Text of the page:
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Books that


November 2017




Ali, 3, of Minneapolis

The magic of GARBAGE BREAD PAGE 30

! S Y O T RE! PAGE 33





THE BEST NEW TOYS! Kid-tested and parent-approved, these are the toys we’re putting on our gift lists this year!



Game on, kid

Get crafty

Move over, Candyland. These games are fun for parents and kids!


November 2017 •

Art projects, science experiments and more will keep your kids busy this winter!


Own it, Mom and Dad Who are you buying those toys for? Hopefully, yourself!


Couple’s therapy Here’s how to reconnect with your partner amid the chaos.


Signs of the times A Waconia family of five is making handmade hooks.



Sexting, tattoos and more 14 BUMP, BIRTH AND BABY

Soft blocks

Our resident doula shares her top baby toy ideas! 16 THE UNCENSORED TODDLER

Potty party

Can you really toilet train your kid in three days?

The AAP says: Talk to your teens about tough stuff. 26 ON BEHAVIOR

Special needs

Fathers are the super stars of these children’s stories. One even features Darth Vader. 30 IN THE KITCHEN

Garbage bread Yes: It tastes way better than it sounds! And it’s a great way to use up veggies from your fridge.

Make a Plan A — and B and C — when traveling. 58 FROM OUR READERS

Awesome autumn

Kids plus pumpkins equals cute, cute, cute.


Finding joy Making time for hobbies is my secret to a happier life. 20 TEENS AND TWEENS


Sometimes enlisting another adult is the answer in parenting.


November 2017 •

About our cover kid Name: Ali

Age: 3

City: Minneapolis Parents: Reggie Hunter and Prudy Nilchaikovit Sibling: Lachel, 31, and Za’Asia, 22 Personality: Outgoing and silly Favorite toys: Anything superhero Favorite book: Bugs Favorite activities: Dancing Favorite foods: White rice with soy sauce Photos by Tracy Walsh / Want to see your kid on the cover? Find out how at coverkid.

& About 52 Out Calendar Minnetonka Public Schools MNP 1117 S3.indd 1

10/20/17 11:42 AM • November 2017



PUBLISHER Janis Hall SALES MANAGER AND CO-PUBLISHER Terry Gahan EDITOR Sarah Jackson 612-436-4385 • CONTRIBUTORS Dr. Gigi Chawla, Megan Devine Shannon Keough, Laura Malm Michele St. Martin, PACER Center Laura Ramsborg, Kaitlin Ungs, Tracy Walsh Jen Wittes, Jennifer Wizbowski CREATIVE DIRECTOR Valerie Moe GRAPHIC DESIGNERS Dani Cunningham Kaitlin Ungs CLIENT SERVICES Delaney Patterson 612-436-5070 • CIRCULATION Marlo Johnson 612-436-4388 • ADVERTISING 612-436-4360 • 50,000 copies of Minnesota Parent are printed monthly, available at news stands statewide. Get Minnesota Parent mailed to your home for just $12 a year. Call 612-825-9205 for more information.

Minnesota Parent (ISSN 0740 3437) is published monthly by Minnesota Premier Publications. POSTMASTER send address changes to: MINNESOTA PARENT, 1115 Hennepin Ave. Minneapolis, MN 55403. Minnesota Parent is copyright 2017 by Minnesota Premier Publications. All rights reserved. Reproduction in whole or part without written permission is prohibited. Address all material to address above.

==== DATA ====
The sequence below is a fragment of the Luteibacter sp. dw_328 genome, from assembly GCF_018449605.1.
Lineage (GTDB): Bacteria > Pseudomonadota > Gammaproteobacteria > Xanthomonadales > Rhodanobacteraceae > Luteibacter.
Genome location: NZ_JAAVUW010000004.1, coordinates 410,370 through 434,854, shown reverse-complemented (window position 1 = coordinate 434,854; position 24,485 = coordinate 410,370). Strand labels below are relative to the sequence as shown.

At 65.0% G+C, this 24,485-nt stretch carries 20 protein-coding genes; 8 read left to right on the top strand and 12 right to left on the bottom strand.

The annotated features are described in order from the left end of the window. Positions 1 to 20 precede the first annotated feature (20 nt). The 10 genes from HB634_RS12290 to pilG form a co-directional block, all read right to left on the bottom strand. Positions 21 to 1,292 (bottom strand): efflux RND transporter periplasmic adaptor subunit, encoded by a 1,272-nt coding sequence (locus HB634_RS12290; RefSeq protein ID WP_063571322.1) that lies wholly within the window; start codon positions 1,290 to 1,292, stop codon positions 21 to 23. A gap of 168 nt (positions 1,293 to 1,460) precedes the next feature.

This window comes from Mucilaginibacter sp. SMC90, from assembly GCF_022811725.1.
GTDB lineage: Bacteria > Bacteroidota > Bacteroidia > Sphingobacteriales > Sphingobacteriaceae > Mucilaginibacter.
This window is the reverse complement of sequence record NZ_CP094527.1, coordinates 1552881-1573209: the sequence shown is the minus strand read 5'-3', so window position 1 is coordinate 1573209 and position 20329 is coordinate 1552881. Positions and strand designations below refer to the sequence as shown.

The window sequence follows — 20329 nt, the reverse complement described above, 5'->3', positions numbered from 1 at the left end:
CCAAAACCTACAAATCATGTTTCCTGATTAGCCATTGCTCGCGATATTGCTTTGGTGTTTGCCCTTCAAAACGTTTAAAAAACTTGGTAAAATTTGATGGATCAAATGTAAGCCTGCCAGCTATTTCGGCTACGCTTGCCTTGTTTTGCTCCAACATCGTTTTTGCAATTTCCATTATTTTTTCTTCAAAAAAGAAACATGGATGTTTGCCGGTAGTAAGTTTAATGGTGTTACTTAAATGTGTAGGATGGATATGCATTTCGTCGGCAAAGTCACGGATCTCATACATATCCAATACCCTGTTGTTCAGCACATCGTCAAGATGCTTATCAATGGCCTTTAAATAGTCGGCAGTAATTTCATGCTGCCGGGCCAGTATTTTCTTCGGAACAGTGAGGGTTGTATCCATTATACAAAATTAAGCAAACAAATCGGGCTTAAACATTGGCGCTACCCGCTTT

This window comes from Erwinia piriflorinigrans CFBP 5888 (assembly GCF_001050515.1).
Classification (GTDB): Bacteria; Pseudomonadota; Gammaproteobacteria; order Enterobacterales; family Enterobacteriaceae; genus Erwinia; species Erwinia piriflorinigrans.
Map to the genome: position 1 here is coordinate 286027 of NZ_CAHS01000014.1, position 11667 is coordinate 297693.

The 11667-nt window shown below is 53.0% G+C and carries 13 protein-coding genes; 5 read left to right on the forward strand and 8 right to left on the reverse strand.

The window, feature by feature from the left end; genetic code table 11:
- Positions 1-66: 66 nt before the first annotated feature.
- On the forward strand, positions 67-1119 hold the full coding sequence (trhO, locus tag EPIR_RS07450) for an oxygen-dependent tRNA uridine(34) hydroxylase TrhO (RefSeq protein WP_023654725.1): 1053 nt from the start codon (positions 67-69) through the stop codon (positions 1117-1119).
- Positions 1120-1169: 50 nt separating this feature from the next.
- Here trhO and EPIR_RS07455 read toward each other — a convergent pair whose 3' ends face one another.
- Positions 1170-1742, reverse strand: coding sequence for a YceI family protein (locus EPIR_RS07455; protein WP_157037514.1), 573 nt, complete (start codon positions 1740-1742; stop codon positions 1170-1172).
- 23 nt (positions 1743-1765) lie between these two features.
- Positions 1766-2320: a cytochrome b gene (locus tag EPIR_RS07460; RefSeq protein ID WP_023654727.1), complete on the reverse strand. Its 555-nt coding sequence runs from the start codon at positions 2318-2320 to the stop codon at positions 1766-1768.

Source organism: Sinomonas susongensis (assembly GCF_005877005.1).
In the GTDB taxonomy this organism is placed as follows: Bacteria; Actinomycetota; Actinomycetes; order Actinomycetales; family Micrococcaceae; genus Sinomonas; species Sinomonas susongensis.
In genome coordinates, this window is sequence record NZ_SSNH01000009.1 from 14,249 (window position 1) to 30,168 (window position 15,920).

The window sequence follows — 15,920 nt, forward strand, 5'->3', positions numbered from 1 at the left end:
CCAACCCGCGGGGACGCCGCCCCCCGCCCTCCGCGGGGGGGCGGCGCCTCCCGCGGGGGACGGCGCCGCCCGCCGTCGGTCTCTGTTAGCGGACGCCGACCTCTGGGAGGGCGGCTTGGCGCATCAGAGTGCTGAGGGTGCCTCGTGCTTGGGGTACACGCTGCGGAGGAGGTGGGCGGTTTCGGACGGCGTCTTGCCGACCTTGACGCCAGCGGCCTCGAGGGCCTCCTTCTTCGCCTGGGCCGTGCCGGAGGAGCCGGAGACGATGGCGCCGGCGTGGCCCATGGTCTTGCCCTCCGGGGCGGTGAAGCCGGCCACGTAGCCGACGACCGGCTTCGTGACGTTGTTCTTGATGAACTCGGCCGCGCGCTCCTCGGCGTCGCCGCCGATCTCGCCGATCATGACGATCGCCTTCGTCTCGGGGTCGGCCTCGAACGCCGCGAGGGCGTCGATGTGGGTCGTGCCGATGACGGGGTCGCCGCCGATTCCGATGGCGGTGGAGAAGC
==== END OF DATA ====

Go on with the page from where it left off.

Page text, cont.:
Toy joy! W

hat does it take to put on Minnesota Parent’s annual Toy Test? All you need is two hours, 125 toys, 15 kids and two dozen critical parents and grandparents! You mix them all together and it’s easy to see what stands out and what fizzles. Parents fill out questionnaires with their gut reactions, listing pros, cons and whether they’d be interested in buying said toys — or not. (Then they spend the next four hours cleaning up!) After the big shebang (which includes snacks and hydration for all), we then send home some of the toys — and games and crafts — for more thoughtful, less frenzied inspection to see what really entertains for hours (versus minutes) and what can withstand Photo by Tracy Walsh / wear and tear. That’s what we did this year — all made possible by local and national vendors. Thank you, toy stores! And, oh man, was it fun to see what manufacturers have come up with in the past year for engaging not just children, but also parents and grandparents. (One adult tester wore out the batteries on one toy before the test even started because it was so awesome!) During our research, we found super-engaging, cute, educational items for all ages designed to encourage development, creative play, critical thinking, physical activity, learning (STEM and STEAM toys galore) and even silliness. Even though families really don’t need that many toys (certainly not as many as we buy), I take toys very seriously for two reasons: • Parent/child connections: I’m not a natural imaginative player. At all. I remember watching a fellow parent as she “played dinosaurs” with her son. She trotted out all sorts of make-believe story lines and could reportedly go “for hours.” That isn’t me. I need something that’s fun for the kid in me — LEGOs, puzzles, games of skills and chance! And, indeed, toys that do things and teach things have helped my son and me connect and get silly. If you’re truly excited about a toy, follow that bliss! • Wonder: Toys, especially during the holidays, inspire such a sense of excitement and wonder for kids. Just the anticipation of getting a new toy can be incredibly exhilarating for a child. I just adore watching little ones’ eyes light up when they’ve just learned they’ll be opening a present. They can’t help but guess: Mom, is it this? Oooh, is it that? Are you going to tell me? And what will Santa put under the tree and in the stockings this year? It’s almost too much to bear! Of course, you really don’t have to spend a lot on toys. It’s a known fact that a parent — or even a set of parents — is always, always, always the best toy ever. But check out our top picks. We hope they’ll bring you joy! Sarah Jackson, Editor